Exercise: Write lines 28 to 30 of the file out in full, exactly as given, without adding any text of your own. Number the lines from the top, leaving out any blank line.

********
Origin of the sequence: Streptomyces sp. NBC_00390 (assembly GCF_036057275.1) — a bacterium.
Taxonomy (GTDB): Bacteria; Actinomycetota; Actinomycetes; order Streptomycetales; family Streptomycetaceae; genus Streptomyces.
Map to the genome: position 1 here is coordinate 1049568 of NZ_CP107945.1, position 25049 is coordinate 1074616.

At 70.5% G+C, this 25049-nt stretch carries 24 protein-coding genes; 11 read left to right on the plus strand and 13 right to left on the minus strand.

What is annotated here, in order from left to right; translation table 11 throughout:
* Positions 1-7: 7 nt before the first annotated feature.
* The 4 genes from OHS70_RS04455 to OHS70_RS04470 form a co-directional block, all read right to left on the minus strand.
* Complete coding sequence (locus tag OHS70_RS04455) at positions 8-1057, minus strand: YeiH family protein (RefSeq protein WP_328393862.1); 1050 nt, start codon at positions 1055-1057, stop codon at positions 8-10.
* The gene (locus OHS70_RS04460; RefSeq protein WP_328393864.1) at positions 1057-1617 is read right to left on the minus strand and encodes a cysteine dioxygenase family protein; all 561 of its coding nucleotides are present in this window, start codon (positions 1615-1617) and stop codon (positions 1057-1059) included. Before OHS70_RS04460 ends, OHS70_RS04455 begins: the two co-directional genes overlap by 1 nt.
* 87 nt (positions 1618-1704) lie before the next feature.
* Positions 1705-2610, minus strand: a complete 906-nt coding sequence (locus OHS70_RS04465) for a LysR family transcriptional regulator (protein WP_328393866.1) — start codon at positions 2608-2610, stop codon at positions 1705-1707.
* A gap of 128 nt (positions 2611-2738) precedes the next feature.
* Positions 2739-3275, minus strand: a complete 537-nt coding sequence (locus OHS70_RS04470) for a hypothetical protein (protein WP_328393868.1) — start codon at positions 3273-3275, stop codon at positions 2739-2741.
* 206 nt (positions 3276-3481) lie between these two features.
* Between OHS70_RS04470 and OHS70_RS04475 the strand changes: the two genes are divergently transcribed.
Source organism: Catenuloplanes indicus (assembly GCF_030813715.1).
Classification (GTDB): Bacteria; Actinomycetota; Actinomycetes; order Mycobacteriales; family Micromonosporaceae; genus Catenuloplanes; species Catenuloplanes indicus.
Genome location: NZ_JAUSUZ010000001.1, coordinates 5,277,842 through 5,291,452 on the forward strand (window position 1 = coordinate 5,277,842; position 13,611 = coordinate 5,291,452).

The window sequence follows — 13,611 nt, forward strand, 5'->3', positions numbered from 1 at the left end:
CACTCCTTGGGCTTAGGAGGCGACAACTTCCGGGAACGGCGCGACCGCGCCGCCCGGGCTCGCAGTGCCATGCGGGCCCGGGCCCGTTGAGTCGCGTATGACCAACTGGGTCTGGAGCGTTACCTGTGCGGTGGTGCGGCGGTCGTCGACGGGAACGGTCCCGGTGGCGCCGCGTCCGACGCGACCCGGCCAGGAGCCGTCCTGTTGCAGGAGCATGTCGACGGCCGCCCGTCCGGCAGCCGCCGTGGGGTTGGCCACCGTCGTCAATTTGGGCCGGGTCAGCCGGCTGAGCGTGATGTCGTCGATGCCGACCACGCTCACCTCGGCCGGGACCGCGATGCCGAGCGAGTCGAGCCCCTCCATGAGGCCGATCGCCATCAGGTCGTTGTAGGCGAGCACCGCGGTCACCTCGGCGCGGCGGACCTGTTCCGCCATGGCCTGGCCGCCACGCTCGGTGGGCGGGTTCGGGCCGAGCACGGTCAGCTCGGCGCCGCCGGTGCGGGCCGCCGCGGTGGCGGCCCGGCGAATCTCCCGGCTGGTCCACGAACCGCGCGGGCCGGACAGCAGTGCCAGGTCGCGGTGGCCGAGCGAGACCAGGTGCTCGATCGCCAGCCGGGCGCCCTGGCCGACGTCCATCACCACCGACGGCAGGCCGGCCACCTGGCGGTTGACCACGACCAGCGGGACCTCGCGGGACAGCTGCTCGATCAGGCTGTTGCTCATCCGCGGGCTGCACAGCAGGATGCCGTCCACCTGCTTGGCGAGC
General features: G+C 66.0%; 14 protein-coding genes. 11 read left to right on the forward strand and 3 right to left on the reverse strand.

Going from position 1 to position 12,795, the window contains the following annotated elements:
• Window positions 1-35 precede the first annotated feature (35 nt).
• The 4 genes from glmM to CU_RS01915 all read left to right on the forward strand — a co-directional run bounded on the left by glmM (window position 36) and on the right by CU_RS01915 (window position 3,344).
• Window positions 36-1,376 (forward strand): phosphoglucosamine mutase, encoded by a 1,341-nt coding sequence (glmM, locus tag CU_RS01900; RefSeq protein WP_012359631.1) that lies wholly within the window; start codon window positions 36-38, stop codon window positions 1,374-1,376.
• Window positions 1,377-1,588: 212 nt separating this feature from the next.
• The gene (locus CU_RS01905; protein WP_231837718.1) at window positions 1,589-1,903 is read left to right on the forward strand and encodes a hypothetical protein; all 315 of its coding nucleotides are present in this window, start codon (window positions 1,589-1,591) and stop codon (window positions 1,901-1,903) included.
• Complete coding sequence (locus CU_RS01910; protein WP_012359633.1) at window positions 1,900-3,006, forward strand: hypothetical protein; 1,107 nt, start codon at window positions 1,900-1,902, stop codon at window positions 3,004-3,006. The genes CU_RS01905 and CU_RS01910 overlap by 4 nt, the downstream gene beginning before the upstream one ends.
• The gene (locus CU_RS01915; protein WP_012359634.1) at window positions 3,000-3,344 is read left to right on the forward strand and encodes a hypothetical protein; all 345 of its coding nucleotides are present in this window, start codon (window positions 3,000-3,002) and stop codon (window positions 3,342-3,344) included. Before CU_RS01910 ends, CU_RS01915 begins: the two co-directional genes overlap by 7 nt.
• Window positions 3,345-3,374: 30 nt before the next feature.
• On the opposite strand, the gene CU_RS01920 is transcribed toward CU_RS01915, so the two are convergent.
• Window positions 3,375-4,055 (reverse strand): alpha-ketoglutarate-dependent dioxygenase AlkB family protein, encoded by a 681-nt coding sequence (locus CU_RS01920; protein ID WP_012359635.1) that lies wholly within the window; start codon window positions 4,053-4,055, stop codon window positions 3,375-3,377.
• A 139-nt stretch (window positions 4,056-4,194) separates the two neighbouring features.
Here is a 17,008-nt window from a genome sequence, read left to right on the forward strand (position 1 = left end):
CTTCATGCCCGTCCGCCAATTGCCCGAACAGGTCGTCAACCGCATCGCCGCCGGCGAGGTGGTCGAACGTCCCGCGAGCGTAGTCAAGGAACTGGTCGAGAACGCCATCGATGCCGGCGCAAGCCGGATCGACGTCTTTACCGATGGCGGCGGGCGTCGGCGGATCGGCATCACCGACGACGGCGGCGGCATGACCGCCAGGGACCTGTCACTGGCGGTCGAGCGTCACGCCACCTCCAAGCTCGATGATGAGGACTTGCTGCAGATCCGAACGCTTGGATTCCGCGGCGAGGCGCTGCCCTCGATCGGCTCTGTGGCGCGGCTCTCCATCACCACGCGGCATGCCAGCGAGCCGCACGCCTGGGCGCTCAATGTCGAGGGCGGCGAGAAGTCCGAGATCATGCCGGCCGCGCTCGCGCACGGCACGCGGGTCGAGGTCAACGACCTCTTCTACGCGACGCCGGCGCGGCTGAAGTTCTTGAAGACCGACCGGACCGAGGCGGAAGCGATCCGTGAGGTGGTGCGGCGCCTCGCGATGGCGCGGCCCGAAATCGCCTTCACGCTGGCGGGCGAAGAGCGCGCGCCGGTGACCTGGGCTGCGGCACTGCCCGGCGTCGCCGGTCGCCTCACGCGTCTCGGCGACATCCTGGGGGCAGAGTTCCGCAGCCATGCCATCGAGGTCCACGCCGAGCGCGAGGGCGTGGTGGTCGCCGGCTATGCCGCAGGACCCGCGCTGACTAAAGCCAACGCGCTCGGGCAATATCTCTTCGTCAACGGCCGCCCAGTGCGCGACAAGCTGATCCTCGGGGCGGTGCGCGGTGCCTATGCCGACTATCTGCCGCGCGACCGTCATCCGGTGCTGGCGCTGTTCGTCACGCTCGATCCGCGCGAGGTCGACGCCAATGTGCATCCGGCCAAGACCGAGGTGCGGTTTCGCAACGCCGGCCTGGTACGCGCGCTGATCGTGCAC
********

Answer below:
• Complete coding sequence (locus CU_RS01910; protein WP_012359633.1) at window positions 1,900-3,006, forward strand: hypothetical protein; 1,107 nt, start codon at window positions 1,900-1,902, stop codon at window positions 3,004-3,006. The genes CU_RS01905 and CU_RS01910 overlap by 4 nt, the downstream gene beginning before the upstream one ends.
• The gene (locus CU_RS01915; protein WP_012359634.1) at window positions 3,000-3,344 is read left to right on the forward strand and encodes a hypothetical protein; all 345 of its coding nucleotides are present in this window, start codon (window positions 3,000-3,002) and stop codon (window positions 3,342-3,344) included. Before CU_RS01910 ends, CU_RS01915 begins: the two co-directional genes overlap by 7 nt.
• Window positions 3,345-3,374: 30 nt before the next feature.